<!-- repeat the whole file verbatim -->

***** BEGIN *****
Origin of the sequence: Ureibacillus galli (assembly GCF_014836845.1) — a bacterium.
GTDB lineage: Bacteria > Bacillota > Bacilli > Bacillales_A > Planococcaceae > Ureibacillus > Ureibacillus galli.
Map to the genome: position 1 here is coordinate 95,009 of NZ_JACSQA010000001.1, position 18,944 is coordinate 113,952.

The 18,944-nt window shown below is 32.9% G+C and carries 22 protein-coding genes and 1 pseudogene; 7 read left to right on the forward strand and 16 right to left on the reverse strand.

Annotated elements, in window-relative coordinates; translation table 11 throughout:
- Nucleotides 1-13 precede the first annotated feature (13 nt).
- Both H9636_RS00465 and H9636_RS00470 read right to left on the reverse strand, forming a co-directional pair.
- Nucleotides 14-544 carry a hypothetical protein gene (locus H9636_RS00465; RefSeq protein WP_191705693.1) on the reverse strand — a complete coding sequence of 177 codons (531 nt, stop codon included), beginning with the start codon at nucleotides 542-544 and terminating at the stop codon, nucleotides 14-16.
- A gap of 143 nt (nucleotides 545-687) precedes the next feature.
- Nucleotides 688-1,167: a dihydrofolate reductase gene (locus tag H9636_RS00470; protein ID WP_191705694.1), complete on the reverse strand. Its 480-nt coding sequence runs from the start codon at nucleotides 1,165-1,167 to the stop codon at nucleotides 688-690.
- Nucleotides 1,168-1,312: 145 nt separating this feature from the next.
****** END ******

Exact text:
Origin of the sequence: Ureibacillus galli (assembly GCF_014836845.1) — a bacterium.
GTDB lineage: Bacteria > Bacillota > Bacilli > Bacillales_A > Planococcaceae > Ureibacillus > Ureibacillus galli.
Map to the genome: position 1 here is coordinate 95,009 of NZ_JACSQA010000001.1, position 18,944 is coordinate 113,952.

The 18,944-nt window shown below is 32.9% G+C and carries 22 protein-coding genes and 1 pseudogene; 7 read left to right on the forward strand and 16 right to left on the reverse strand.

Annotated elements, in window-relative coordinates; translation table 11 throughout:
- Nucleotides 1-13 precede the first annotated feature (13 nt).
- Both H9636_RS00465 and H9636_RS00470 read right to left on the reverse strand, forming a co-directional pair.
- Nucleotides 14-544 carry a hypothetical protein gene (locus H9636_RS00465; RefSeq protein WP_191705693.1) on the reverse strand — a complete coding sequence of 177 codons (531 nt, stop codon included), beginning with the start codon at nucleotides 542-544 and terminating at the stop codon, nucleotides 14-16.
- A gap of 143 nt (nucleotides 545-687) precedes the next feature.
- Nucleotides 688-1,167: a dihydrofolate reductase gene (locus tag H9636_RS00470; protein ID WP_191705694.1), complete on the reverse strand. Its 480-nt coding sequence runs from the start codon at nucleotides 1,165-1,167 to the stop codon at nucleotides 688-690.
- Nucleotides 1,168-1,312: 145 nt separating this feature from the next.